In addition to occipital hypoperfusion, preserved metabolism of the posterior cingulate gyri (PCG) relative to the precunei is known as the cingulate island sign (CIS) in the patients with dementia with Lewy bodies (DLB). CIS has been detected using [18F]fluorodeoxyglucose positron emission tomography but not using brain perfusion single-photon emission computed tomography (SPECT). The purpose of this study was to optimize brain perfusion SPECT to enable differentiation of DLB from Alzheimer’s disease (AD) using CIS and occipital hypoperfusion.
Eighteen patients with probable DLB and 17 age-matched Pittsburgh compound B-positive patients with AD underwent technetium-99m ethyl cysteinate dimer SPECT. SPECT Z-score maps were generated using the easy Z-score imaging system (eZIS) analysis software (Matsuda H, Mizumura S, Nagao T, Ota T, Iizuka T, Nemoto K, Takemura N, Arai H, Homma A, AJNR Am J Neuroradiol 28(4):731–6, 2007), which included volumes of interest (VOIs) in which a group comparison between patients with AD and cognitively normal subjects revealed significant relative hypoperfusion. We used the Montreal Neurological Institute (MNI) space anatomical border to divide the bilateral PCG to precunei VOIs into two parts, the PCG and precunei. Z-scores in the PCG, precunei, and occipital areas and ratios were analysed and compared with receiver operating characteristic (ROC) curve analyses.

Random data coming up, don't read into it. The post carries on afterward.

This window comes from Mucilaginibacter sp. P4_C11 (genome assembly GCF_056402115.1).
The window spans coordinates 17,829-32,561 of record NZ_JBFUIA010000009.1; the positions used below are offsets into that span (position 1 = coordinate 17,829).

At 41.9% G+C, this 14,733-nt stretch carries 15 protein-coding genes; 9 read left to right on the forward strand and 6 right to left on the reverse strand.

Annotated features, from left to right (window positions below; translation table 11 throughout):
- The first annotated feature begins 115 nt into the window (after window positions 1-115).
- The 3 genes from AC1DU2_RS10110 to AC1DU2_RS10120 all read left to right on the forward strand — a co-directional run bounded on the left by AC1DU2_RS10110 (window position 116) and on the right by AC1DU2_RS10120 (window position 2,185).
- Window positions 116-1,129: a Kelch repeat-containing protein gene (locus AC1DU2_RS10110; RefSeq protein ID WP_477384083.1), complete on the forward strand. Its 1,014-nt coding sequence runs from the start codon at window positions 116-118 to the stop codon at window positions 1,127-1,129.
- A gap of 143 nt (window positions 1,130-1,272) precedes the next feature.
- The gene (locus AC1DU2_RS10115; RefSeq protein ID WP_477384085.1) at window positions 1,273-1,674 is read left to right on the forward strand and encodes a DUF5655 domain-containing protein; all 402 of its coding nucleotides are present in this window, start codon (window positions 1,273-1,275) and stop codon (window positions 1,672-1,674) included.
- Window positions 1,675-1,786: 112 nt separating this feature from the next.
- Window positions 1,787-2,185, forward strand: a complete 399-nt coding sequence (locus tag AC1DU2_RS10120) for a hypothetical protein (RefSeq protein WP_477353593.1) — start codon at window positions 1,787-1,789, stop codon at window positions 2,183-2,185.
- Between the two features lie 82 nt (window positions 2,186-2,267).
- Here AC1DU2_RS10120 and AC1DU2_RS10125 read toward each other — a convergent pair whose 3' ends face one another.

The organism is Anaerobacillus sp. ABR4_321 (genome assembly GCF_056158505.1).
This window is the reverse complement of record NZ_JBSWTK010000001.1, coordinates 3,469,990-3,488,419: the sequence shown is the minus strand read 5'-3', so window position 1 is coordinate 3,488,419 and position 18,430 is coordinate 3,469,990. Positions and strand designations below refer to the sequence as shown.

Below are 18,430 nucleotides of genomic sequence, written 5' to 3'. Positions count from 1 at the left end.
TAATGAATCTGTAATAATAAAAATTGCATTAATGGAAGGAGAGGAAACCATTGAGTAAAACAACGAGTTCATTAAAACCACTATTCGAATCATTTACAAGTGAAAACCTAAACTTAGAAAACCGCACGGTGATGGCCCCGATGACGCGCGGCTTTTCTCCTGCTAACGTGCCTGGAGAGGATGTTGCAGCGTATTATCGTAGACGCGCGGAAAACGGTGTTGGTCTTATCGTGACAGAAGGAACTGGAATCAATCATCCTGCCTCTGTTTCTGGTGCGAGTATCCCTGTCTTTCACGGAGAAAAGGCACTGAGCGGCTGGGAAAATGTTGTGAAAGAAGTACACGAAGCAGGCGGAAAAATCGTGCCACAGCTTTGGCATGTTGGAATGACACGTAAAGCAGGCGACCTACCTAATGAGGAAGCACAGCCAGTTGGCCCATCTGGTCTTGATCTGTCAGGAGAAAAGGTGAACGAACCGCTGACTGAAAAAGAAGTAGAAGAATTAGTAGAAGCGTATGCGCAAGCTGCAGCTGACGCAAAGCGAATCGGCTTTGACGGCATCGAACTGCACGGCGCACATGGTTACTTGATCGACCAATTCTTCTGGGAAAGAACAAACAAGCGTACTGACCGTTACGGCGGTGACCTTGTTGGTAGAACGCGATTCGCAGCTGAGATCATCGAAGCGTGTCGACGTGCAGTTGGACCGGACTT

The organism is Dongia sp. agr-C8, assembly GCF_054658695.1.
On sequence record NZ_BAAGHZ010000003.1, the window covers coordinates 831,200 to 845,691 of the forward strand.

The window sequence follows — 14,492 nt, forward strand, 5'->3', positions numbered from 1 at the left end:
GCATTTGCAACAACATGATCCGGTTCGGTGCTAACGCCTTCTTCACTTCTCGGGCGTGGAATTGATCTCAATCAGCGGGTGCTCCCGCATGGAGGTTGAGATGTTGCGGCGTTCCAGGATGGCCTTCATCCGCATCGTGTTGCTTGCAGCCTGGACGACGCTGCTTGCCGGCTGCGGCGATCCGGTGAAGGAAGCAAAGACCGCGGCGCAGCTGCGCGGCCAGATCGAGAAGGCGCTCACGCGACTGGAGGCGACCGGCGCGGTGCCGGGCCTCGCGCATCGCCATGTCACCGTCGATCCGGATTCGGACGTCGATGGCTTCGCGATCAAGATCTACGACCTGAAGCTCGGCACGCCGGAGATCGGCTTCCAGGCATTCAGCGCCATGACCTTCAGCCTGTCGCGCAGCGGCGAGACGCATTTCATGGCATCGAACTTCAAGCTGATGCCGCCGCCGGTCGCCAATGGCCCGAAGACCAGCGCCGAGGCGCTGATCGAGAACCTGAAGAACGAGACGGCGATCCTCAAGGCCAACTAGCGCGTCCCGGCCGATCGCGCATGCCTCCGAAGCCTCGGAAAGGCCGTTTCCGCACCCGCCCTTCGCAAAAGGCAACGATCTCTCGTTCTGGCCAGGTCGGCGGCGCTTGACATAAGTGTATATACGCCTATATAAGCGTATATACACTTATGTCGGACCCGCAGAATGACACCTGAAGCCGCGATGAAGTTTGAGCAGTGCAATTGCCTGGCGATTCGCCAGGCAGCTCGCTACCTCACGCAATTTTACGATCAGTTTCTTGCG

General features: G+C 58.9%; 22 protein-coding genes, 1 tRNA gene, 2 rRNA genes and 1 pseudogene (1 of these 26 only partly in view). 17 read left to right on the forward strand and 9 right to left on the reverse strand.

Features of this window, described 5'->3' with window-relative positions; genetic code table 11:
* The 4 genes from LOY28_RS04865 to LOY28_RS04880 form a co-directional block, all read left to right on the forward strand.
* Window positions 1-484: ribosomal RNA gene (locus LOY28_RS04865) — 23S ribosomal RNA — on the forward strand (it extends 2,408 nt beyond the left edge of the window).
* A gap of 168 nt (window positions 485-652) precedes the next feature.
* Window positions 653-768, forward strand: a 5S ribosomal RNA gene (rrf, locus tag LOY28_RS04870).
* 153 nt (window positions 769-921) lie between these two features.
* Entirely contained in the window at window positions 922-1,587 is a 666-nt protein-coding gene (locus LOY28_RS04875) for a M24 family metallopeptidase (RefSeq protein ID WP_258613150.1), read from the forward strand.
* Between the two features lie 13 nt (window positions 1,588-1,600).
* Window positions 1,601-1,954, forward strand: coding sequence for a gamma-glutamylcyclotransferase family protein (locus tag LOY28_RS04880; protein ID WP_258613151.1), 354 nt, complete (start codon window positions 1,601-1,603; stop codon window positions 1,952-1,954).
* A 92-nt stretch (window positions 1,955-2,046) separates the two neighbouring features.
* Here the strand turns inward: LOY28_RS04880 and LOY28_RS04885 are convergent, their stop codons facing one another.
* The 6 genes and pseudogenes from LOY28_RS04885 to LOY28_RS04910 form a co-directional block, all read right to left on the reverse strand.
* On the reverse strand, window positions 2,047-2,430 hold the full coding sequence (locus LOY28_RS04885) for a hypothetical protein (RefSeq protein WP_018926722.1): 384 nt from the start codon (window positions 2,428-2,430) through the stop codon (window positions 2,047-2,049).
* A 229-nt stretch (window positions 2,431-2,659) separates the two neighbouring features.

The largest area under the curve (AUC) value for use in differentiating DLB from AD with the ratio of PCG to medial occipital was 0.87; the accuracy, sensitivity, and specificity were 85.7, 88.9, and 82.4 %, respectively. The AUC with the ratio of PCG to the precuneus was smaller, and it was 0.85, though no significant difference was observed between these two AUCs.
The Z-score ratio of the PCG within the early-AD-specific VOI to medial-occipital area is clinically useful in discriminating demented patients with DLB from those with AD.